The colour assigned to the Mūlādhāra Chakra is RED, the colour of Shakti. Shakti means energy, movement, awakening and development. Red symbolises awakening of the sleeping consciousness to active, alert consciousness. It indicates the existence of a strong, dense energy and is connected to the earth. Our existence has its roots in the earth and therefore the EARTH element (Tattva) is assigned to the Mūlādhāra Chakra.

The Mūlādhāra Chakra is the mother who nourishes and raises us. It is the seat of our dormant wisdom, the stronghold of our hidden spiritual powers and abilities. By awakening this Chakra – under the care of the spiritual Master – we accomplish the first step on our path towards a fully developed human consciousness, and beyond to God-Realisation.

When the Mūlādhāra Chakra becomes active qualities that we had not suspected were within us, such as destructive rage, all-consuming passion, excessive desires or deep-seated anger, can surface and astound us. Or, on the other hand, we can also experience wonderful feelings of freedom, joy, harmony and closeness to God.

Yoga is the best method of taking the decisive step to work through the contents of our unconscious with complete awareness. One dimension of yoga that is related to the muladhara is referred to as kayakalpa. Kaya means body. Kalpa essentially means a long period of time – we could translate it as “eon.” Kayakalpa is either about establishing or stabilizing the body, or extending its lifespan, in such a way that the deterioration is at least slowed down to a point where it looks like you are ageless and timeless. The guidance of a Realised Master who has already successfully dealt with this process is essential. He knows the dangers and obstacles on the spiritual path, and also understands our feelings and is aware of our condition. He can make us attentive, advise and help us when we still do not know which way to go. Confidence in the Master (Shraddhā) is an essential requirement for success. At this stage of our spiritual development we are like tender little plants that must be supported and protected from the rigours of the weather. The Master gives us the necessary support, for he is as unshakeable and firm as the Mountains.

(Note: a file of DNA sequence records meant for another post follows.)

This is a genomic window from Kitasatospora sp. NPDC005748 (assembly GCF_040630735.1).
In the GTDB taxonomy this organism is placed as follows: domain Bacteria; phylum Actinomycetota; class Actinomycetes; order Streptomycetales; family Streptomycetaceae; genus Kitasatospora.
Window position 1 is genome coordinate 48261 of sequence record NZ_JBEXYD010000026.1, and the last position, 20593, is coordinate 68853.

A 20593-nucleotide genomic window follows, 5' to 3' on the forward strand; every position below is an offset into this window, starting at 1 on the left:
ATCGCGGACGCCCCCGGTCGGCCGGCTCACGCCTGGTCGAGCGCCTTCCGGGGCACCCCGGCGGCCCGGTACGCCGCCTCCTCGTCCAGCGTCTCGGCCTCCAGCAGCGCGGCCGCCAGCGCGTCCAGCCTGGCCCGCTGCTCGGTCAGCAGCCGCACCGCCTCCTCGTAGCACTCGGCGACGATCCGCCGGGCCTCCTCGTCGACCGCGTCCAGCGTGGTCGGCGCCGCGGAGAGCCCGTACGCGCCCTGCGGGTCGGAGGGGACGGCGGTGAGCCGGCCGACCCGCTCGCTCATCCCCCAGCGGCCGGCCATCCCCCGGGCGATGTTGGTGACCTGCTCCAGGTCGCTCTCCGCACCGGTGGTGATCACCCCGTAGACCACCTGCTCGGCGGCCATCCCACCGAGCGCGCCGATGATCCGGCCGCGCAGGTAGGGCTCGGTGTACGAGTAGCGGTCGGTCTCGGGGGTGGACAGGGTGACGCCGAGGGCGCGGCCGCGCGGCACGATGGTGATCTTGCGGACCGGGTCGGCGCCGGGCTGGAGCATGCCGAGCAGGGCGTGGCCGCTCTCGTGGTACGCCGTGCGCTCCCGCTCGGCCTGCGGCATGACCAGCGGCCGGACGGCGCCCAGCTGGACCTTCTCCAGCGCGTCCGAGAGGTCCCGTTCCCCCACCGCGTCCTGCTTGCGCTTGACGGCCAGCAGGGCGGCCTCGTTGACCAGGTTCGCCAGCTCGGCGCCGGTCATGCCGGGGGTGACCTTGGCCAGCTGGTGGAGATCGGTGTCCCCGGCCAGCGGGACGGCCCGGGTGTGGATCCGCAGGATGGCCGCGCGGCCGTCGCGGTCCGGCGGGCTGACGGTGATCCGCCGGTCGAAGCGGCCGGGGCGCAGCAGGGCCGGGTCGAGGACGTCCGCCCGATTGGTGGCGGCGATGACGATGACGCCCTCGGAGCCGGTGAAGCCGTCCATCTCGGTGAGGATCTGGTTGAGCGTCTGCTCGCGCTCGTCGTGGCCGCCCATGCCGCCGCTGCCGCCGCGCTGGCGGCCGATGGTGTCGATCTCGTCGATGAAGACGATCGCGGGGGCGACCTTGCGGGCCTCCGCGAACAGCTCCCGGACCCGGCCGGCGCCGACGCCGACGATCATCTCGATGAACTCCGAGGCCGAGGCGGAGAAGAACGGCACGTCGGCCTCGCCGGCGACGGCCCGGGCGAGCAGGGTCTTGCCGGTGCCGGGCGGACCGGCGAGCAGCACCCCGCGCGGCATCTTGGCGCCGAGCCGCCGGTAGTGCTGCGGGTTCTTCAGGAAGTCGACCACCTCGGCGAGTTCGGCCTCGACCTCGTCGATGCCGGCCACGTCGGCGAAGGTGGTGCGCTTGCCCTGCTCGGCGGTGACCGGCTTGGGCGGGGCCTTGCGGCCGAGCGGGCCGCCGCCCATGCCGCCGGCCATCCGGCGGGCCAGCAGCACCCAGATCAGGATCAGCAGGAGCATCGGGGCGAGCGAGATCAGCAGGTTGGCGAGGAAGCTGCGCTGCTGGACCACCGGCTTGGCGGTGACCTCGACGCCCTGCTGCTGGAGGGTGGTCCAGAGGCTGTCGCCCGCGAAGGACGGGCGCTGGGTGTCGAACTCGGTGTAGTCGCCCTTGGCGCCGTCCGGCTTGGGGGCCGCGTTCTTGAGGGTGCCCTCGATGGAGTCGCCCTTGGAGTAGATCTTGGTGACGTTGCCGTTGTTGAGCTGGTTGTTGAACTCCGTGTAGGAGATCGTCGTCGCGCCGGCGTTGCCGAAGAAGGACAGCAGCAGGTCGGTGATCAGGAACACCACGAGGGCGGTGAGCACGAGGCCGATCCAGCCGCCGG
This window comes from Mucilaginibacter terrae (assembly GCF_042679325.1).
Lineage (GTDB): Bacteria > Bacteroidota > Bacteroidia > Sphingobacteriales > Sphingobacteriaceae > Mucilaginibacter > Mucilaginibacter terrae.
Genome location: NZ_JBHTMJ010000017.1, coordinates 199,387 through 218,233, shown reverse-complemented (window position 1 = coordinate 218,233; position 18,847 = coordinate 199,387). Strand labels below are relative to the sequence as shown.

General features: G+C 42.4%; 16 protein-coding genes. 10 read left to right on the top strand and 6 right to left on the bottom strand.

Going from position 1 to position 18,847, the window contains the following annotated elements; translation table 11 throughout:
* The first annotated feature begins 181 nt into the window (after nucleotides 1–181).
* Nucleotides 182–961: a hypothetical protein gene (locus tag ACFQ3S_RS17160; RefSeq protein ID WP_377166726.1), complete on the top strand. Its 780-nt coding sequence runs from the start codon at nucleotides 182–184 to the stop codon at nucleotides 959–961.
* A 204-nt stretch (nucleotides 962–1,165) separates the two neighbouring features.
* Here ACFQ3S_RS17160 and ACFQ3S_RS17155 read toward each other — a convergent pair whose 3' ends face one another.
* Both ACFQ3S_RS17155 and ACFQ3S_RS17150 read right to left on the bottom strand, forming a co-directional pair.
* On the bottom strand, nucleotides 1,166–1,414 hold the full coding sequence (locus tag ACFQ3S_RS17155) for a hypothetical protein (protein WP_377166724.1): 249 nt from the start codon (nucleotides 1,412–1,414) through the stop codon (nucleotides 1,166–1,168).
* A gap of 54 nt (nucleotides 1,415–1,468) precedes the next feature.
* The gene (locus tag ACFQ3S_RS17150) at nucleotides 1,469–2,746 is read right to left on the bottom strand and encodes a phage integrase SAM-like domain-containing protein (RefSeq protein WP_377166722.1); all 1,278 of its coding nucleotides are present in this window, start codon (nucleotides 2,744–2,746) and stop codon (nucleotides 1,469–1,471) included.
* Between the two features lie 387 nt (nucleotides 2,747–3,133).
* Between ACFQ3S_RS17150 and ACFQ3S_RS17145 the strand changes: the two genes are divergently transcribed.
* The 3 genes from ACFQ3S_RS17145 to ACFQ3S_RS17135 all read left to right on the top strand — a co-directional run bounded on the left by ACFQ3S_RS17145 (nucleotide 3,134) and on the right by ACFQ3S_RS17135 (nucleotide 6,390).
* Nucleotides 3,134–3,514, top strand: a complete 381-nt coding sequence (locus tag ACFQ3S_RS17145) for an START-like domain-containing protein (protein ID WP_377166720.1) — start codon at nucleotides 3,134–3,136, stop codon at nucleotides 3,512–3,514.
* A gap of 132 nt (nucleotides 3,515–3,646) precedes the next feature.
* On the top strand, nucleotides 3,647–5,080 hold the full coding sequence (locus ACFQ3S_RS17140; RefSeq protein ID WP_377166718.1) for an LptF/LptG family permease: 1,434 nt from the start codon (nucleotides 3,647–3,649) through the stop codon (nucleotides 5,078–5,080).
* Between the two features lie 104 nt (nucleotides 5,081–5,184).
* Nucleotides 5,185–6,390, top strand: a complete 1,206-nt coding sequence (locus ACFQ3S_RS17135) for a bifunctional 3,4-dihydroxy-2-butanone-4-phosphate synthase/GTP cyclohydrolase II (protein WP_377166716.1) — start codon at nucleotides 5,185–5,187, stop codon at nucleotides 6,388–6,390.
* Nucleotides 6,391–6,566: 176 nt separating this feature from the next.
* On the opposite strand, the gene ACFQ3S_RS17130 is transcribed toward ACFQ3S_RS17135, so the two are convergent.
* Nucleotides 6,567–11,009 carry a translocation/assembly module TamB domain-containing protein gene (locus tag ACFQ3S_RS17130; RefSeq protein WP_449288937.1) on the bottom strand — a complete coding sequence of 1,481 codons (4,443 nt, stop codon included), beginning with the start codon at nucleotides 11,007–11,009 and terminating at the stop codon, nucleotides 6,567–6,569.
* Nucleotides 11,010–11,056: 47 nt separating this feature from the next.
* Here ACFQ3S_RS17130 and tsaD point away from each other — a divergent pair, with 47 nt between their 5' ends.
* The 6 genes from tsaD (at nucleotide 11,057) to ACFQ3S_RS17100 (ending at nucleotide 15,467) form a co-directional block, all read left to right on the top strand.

Spiritual_KayaKalpa

Exercises for the Mūlādhāra Chakra

Kriyā Yoga

is the best practice to awaken the Mūlādhāra Chakra and purify the Karmas. The initiation into Kriyā Yoga is given to the aspirant by the spiritual Master.

Āshvinī Mudrā

is a very effective exercise to raise the unconscious into consciousness. Āshva means horse, and Mudrā means a position of the body. With this exercise the anal muscles are repeatedly contracted and relaxed (just like a horse when it sheds its droppings).

Mahāmudrā

Starting Position: Sit on the floor. One leg is straight and the other leg is bent so the heel is beneath the buttock. Exhaling bend forward and take hold of the toes of the straight leg with both hands. Raise the head and look upwards. Remain in this position for a few minutes breathing normally.

Mandukī Mudrā (also known as Bhadrāsana)

Starting Position: Vajrāsana (sitting on the heels). Separate the legs far enough so that the buttocks can rest on the floor. Exhaling and keeping the back straight, bend forward and place the hands on the floor between the knees. Arms can be straight or bent – whatever is comfortable. The fingers point outwards and you look towards the tip of the nose. Remain in this position for a few minutes breathing normally.

This exercise protects us against harmful emissions, detoxifies the body and has a grounding influence, as well as improving the sense of smell and concentration.

Other helpful exercises are:

  • Mūla Bandha (Root Lock)
  • Yoga Mudrā
  • Shalabhāsana (Locust Pose)
  • Paschimottānāsana (Seated Forward Bend)
  • Dhanurāsana (Bow Pose)
  • Tādāgī Mudrā (Raised Lotus)